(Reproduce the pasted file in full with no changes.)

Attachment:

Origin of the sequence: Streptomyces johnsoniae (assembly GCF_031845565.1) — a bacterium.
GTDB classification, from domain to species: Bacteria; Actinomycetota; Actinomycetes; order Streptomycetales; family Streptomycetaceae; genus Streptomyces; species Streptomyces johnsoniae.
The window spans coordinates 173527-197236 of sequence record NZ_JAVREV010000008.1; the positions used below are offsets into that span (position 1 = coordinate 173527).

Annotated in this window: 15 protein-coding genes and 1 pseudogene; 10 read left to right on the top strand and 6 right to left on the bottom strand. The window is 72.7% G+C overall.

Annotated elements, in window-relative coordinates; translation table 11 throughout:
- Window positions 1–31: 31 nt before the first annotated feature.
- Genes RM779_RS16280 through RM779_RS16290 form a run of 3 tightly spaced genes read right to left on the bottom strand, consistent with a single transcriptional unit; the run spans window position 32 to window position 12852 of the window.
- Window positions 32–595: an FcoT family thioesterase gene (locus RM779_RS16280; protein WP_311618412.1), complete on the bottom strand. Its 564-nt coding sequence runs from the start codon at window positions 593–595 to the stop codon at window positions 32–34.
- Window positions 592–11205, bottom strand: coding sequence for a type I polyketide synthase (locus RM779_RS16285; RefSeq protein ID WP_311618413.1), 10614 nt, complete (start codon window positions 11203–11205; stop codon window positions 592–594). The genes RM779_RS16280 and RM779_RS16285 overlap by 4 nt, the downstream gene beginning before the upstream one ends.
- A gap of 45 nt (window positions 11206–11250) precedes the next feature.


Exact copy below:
Origin of the sequence: Streptomyces johnsoniae (assembly GCF_031845565.1) — a bacterium.
GTDB classification, from domain to species: Bacteria; Actinomycetota; Actinomycetes; order Streptomycetales; family Streptomycetaceae; genus Streptomyces; species Streptomyces johnsoniae.
The window spans coordinates 173527-197236 of sequence record NZ_JAVREV010000008.1; the positions used below are offsets into that span (position 1 = coordinate 173527).

Annotated in this window: 15 protein-coding genes and 1 pseudogene; 10 read left to right on the top strand and 6 right to left on the bottom strand. The window is 72.7% G+C overall.

Annotated elements, in window-relative coordinates; translation table 11 throughout:
- Window positions 1–31: 31 nt before the first annotated feature.
- Genes RM779_RS16280 through RM779_RS16290 form a run of 3 tightly spaced genes read right to left on the bottom strand, consistent with a single transcriptional unit; the run spans window position 32 to window position 12852 of the window.
- Window positions 32–595: an FcoT family thioesterase gene (locus RM779_RS16280; protein WP_311618412.1), complete on the bottom strand. Its 564-nt coding sequence runs from the start codon at window positions 593–595 to the stop codon at window positions 32–34.
- Window positions 592–11205, bottom strand: coding sequence for a type I polyketide synthase (locus RM779_RS16285; RefSeq protein ID WP_311618413.1), 10614 nt, complete (start codon window positions 11203–11205; stop codon window positions 592–594). The genes RM779_RS16280 and RM779_RS16285 overlap by 4 nt, the downstream gene beginning before the upstream one ends.
- A gap of 45 nt (window positions 11206–11250) precedes the next feature.